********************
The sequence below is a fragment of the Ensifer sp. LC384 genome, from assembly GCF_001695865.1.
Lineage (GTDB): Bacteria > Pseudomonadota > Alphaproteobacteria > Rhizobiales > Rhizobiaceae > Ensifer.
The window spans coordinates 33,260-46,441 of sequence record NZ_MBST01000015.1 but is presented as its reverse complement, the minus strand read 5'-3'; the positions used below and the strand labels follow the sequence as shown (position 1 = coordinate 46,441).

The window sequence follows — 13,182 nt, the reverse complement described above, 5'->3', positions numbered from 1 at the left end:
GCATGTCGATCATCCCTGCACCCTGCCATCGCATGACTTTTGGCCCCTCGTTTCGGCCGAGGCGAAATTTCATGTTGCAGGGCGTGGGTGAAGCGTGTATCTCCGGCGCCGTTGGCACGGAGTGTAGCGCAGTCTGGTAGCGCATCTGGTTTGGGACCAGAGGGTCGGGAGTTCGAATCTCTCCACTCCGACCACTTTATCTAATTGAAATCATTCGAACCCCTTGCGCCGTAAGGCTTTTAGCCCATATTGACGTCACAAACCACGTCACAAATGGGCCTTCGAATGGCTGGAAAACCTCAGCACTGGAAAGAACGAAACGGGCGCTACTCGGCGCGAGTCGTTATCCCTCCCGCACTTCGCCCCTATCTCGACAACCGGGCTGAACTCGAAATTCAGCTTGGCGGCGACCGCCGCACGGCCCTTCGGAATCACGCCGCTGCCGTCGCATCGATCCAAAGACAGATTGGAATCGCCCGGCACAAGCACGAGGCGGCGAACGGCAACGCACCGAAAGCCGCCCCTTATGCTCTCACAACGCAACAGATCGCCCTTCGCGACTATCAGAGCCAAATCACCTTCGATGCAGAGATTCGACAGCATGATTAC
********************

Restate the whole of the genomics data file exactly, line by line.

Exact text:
The sequence below is a fragment of the Ensifer sp. LC384 genome, from assembly GCF_001695865.1.
Lineage (GTDB): Bacteria > Pseudomonadota > Alphaproteobacteria > Rhizobiales > Rhizobiaceae > Ensifer.
The window spans coordinates 33,260-46,441 of sequence record NZ_MBST01000015.1 but is presented as its reverse complement, the minus strand read 5'-3'; the positions used below and the strand labels follow the sequence as shown (position 1 = coordinate 46,441).

The window sequence follows — 13,182 nt, the reverse complement described above, 5'->3', positions numbered from 1 at the left end:
GCATGTCGATCATCCCTGCACCCTGCCATCGCATGACTTTTGGCCCCTCGTTTCGGCCGAGGCGAAATTTCATGTTGCAGGGCGTGGGTGAAGCGTGTATCTCCGGCGCCGTTGGCACGGAGTGTAGCGCAGTCTGGTAGCGCATCTGGTTTGGGACCAGAGGGTCGGGAGTTCGAATCTCTCCACTCCGACCACTTTATCTAATTGAAATCATTCGAACCCCTTGCGCCGTAAGGCTTTTAGCCCATATTGACGTCACAAACCACGTCACAAATGGGCCTTCGAATGGCTGGAAAACCTCAGCACTGGAAAGAACGAAACGGGCGCTACTCGGCGCGAGTCGTTATCCCTCCCGCACTTCGCCCCTATCTCGACAACCGGGCTGAACTCGAAATTCAGCTTGGCGGCGACCGCCGCACGGCCCTTCGGAATCACGCCGCTGCCGTCGCATCGATCCAAAGACAGATTGGAATCGCCCGGCACAAGCACGAGGCGGCGAACGGCAACGCACCGAAAGCCGCCCCTTATGCTCTCACAACGCAACAGATCGCCCTTCGCGACTATCAGAGCCAAATCACCTTCGATGCAGAGATTCGACAGCATGATTAC